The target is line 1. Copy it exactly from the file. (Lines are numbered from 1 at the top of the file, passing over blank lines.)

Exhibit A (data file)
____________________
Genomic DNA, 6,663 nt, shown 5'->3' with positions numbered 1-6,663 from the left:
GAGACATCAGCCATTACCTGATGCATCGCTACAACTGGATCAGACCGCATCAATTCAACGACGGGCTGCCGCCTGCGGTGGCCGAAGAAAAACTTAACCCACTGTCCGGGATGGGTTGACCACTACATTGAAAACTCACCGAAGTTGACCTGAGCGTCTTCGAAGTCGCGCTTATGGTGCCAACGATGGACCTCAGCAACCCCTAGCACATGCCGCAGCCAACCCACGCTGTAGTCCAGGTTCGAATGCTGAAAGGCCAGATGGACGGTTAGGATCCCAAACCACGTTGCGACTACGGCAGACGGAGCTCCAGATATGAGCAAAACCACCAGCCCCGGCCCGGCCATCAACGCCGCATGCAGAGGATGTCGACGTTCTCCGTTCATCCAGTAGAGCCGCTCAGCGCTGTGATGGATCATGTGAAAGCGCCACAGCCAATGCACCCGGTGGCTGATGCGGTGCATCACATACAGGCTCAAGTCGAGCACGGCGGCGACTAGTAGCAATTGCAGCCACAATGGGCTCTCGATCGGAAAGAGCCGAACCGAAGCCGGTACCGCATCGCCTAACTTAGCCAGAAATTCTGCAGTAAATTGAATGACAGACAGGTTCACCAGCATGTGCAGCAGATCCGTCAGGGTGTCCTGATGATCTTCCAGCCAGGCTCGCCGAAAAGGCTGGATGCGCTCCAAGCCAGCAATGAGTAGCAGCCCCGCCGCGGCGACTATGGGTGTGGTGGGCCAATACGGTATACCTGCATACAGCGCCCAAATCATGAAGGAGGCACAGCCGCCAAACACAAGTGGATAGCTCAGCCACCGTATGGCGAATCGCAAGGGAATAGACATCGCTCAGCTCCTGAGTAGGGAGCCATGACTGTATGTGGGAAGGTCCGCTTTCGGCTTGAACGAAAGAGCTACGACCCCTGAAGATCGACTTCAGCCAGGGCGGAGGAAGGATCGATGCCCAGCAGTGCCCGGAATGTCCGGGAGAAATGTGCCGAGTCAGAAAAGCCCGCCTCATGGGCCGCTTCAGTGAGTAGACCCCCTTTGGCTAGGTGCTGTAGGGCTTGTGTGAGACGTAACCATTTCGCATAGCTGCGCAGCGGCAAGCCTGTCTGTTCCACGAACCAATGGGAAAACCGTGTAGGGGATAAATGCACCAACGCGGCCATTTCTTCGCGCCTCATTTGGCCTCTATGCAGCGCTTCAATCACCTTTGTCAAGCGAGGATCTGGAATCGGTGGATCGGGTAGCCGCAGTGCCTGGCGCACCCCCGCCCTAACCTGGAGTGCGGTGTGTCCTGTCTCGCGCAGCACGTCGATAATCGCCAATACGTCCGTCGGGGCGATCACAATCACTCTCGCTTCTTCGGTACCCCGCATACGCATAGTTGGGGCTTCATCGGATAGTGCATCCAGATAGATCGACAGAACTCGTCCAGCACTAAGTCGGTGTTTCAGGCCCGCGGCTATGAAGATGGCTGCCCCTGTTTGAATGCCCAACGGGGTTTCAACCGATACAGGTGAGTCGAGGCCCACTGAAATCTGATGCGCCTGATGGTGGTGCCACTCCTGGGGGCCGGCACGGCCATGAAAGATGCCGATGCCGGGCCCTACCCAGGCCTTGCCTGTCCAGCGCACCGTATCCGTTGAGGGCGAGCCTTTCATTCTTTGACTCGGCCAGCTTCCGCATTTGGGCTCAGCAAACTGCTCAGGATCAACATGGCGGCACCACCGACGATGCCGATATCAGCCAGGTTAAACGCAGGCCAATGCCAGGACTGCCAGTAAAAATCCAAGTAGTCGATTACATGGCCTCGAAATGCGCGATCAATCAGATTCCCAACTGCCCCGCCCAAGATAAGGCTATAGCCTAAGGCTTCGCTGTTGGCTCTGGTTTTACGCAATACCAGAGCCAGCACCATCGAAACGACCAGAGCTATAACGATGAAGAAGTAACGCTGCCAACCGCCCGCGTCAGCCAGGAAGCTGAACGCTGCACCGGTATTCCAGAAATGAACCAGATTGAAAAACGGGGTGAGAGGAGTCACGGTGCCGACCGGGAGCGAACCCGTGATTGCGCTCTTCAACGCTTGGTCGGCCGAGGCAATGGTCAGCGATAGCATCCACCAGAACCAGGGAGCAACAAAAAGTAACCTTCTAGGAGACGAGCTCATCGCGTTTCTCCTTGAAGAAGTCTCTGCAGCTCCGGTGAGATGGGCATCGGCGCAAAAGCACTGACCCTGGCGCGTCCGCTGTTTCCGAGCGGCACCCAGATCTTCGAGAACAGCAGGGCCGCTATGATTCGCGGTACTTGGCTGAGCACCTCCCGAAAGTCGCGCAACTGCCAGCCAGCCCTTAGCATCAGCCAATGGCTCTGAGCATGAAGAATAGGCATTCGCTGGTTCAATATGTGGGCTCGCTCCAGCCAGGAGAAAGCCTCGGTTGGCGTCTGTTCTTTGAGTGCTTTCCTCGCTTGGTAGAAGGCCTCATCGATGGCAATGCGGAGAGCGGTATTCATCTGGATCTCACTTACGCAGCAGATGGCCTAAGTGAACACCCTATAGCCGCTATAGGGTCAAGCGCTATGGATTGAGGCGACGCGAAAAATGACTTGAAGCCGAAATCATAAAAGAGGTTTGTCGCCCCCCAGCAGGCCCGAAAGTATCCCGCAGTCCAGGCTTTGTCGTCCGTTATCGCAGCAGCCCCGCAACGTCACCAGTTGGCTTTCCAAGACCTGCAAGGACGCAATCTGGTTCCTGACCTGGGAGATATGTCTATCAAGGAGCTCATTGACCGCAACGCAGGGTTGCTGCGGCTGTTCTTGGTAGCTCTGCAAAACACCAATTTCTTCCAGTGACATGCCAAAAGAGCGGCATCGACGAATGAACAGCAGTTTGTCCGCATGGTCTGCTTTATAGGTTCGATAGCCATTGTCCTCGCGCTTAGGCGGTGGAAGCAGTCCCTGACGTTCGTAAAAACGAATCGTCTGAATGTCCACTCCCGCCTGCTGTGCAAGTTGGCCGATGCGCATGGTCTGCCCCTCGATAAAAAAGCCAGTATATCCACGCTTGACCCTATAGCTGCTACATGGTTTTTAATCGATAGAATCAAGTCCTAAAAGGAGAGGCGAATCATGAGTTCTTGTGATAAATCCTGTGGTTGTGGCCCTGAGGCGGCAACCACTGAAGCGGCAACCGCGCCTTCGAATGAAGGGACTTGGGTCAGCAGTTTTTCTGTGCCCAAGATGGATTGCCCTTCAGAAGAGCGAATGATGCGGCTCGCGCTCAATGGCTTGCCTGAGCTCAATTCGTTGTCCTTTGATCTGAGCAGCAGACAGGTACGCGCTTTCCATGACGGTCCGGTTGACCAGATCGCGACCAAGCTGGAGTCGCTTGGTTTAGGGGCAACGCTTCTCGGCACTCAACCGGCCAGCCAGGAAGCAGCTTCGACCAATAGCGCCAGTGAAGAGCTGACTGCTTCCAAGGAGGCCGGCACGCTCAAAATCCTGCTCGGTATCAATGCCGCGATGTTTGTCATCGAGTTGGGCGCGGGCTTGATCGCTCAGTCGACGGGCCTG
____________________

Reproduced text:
Genomic DNA, 6,663 nt, shown 5'->3' with positions numbered 1-6,663 from the left: